Clutter causes weight gain!
If you don’t believe me, try uncluttering your environment to see how it affects your weight.
Clutter contributes to weight gain or makes weight loss difficult by making it hard to eat well.
Clutter tends to make us eat more heavily processed foods. These foods typically have a lot of added sugar and fat which increases the calories per serving.
If it sounds silly to you that clutter affects food choices think about this. Clutter creeps over and into all spaces including the refrigerator. A cluttered, disorganized fridge discourages cooking meals made with fresh, whole ingredients. Often the clutter in our fridges are mostly a bunch of leftovers at varying stages of going bad, to bad, to really gross.
Clutter in the kitchen impedes meal preparation.
When you can’t find the tools you need, you’re forced to find a more labor-intensive tool to stand in for the one you really need. In addition to difficulty finding the tools you need clutter takes up precious counter space. Fixing food for meals is inconvenient to the point that you just don’t want to do it at all. It’s easier to go out for meals or bring home takeout.
I do not believe that takeout and restaurant eating and gaining weight is a forgone conclusion. It’s perfectly possible never to cook at home and still be able to manage your weight. It’s possible, but it takes a lot of attention and planning. The problem is if you’re eating away from home mostly because your kitchen is too cluttered to prepare and eat meals, the chances are you’re not paying attention to the nutritional and calorie content of your meals.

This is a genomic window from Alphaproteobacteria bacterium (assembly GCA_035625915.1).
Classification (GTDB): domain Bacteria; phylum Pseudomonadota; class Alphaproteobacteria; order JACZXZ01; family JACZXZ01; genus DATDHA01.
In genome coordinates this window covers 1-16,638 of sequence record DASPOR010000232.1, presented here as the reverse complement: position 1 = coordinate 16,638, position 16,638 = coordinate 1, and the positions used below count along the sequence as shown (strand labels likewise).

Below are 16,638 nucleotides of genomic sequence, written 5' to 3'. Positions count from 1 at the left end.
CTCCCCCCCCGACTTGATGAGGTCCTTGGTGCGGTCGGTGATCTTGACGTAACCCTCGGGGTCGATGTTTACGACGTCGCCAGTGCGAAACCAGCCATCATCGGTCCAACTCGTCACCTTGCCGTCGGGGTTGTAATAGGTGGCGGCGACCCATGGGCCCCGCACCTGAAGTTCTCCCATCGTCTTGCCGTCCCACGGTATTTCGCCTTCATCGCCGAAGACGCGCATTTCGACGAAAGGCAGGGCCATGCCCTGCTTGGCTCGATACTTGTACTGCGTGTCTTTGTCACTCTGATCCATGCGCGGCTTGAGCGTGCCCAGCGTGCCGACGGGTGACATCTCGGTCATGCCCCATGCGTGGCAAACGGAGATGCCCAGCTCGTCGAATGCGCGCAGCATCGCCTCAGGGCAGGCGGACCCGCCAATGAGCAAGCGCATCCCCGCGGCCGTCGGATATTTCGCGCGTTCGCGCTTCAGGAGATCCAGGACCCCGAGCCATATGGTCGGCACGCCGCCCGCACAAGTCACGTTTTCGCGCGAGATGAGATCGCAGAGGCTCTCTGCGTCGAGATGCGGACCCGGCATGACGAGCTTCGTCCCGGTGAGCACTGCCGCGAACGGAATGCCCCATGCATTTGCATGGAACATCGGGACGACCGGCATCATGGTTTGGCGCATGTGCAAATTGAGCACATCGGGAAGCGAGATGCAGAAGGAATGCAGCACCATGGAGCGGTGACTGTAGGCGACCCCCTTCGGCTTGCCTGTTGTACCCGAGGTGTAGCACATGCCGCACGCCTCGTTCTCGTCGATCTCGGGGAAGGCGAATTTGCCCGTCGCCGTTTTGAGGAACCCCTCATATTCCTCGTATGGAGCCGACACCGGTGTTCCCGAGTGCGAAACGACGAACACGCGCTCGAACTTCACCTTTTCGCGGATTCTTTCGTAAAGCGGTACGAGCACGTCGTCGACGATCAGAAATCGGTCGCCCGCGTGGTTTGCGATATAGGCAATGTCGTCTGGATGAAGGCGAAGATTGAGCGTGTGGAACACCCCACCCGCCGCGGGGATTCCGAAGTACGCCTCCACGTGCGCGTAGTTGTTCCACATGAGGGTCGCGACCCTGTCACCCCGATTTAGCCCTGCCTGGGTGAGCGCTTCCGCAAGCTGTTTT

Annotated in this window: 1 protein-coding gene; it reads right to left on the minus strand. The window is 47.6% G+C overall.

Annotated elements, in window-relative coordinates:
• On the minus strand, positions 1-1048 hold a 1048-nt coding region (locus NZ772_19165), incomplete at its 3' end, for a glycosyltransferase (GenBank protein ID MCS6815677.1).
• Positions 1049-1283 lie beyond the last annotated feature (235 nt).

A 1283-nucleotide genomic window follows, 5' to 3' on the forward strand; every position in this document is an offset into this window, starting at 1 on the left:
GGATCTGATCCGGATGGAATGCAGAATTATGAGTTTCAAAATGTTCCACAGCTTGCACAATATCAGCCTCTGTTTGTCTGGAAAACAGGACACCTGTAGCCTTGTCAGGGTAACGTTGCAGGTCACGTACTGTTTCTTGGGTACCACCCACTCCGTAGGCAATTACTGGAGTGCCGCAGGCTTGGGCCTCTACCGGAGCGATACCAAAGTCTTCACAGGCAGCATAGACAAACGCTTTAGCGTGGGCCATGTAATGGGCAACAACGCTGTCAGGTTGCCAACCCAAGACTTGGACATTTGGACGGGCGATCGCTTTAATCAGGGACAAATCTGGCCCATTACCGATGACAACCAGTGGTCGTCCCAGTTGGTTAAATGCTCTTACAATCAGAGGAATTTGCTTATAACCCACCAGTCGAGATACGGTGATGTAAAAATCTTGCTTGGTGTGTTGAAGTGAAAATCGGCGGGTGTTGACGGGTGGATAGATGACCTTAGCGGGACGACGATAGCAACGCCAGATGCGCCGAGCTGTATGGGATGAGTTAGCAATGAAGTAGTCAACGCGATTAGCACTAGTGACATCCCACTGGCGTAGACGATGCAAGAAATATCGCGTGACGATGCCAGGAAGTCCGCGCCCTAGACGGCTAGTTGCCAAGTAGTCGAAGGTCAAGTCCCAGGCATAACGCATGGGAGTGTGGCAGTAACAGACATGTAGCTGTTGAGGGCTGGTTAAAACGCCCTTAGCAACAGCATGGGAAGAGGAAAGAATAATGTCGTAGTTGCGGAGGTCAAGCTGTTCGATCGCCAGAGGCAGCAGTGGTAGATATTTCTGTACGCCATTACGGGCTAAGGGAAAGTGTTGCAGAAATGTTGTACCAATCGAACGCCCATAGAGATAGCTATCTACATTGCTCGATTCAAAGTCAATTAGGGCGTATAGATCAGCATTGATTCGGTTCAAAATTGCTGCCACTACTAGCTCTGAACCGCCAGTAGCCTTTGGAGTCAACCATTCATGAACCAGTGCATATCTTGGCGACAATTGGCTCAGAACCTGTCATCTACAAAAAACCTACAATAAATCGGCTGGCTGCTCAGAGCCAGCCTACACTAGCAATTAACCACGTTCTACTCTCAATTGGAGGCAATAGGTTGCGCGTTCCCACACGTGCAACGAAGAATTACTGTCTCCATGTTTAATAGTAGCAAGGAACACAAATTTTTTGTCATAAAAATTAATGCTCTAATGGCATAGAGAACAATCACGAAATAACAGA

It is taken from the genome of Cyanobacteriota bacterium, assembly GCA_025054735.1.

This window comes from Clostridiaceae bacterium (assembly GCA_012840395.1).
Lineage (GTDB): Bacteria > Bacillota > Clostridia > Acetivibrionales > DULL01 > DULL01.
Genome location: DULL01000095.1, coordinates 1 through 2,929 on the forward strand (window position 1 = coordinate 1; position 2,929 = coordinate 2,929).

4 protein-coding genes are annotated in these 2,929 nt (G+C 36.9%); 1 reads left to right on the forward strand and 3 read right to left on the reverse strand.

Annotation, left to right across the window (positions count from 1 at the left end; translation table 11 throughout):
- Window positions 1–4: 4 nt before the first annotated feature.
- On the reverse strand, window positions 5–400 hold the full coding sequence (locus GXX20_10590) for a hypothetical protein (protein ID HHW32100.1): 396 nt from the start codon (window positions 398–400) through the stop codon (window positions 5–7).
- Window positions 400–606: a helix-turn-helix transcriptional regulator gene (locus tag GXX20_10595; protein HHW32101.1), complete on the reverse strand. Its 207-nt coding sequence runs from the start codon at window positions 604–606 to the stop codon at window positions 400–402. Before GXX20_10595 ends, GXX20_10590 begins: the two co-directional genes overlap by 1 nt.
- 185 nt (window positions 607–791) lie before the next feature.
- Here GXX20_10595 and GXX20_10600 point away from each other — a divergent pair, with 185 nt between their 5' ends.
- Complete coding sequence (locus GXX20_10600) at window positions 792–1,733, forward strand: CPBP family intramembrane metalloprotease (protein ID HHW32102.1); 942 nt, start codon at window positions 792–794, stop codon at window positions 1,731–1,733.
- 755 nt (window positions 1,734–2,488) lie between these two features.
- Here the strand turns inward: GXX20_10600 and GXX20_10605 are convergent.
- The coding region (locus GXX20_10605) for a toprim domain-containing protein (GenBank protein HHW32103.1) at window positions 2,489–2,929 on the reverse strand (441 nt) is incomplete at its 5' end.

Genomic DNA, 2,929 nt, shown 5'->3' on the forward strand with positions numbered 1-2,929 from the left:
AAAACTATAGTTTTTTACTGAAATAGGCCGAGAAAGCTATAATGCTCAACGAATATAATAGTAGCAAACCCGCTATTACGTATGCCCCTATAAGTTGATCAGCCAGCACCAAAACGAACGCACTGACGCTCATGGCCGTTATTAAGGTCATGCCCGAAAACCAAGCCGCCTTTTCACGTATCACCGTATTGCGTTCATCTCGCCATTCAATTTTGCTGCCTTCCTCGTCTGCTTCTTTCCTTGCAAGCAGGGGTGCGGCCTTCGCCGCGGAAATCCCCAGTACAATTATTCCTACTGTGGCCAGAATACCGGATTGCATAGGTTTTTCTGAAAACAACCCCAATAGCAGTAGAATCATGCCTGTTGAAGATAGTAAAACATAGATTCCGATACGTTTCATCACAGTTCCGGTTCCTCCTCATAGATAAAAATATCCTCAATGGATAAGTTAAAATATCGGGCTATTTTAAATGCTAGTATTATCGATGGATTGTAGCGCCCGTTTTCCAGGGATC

Clutter promotes inactivity.
Many people who live with clutter don’t like the clutter. They hate the clutter because they know it’s a major waster of their time. Nothing is quick and easy for people surrounded by clutter. Clutter makes it hard to find what you need, clutter has to be pushed aside to do stuff. Just the thought of all that clutter in the way makes us want to not bother.
We hear people say, “I hate the clutter, but it’s gotten so bad I don’t even know where to start. I get exhausted just thinking about it!” That exhaustion creeps into our daily actions without us noticing. We become too exhausted to do much more than sweep away the clutter on the sofa so we have a place to sit. Cluttered environments have the odd affect of turning us into sedentary beings.
There is an emotional connection between clutter and weight.
Clutter is a source of embarrassment. People are ashamed of their clutter and some feel that their clutter is a sign of their poor character. “If I were a worthy person, I would keep my environment clean and organized.” Clutter isn’t a sign of poor moral character, but we’ve been conditioned to believe otherwise.
Some of us already have issues with low self-worth and clutter exacerbates that, as does body weight. People are already feeling worthless because of their clutter and they deal with that painful emotion by eating. Eating causes them more embarrassment and subsequently weight gain which further reinforces their feelings of low self-worth. They want to clear up their clutter, but the clutter makes them tired and lethargic, so instead of tackling the clutter, they reach for more highly palatable foods – those highly processed foods with a lot of added fat and/or sugar and salt.
Author Peter Walsh says, “there’s a link between mess, increased stress and weight gain.” He writes about it in his book “Lose the Clutter, Lose the Weight: The Six-Week Total-Life Slim Down.
”If you live among clutter and you want to lose weight, lose the clutter to lose the weight!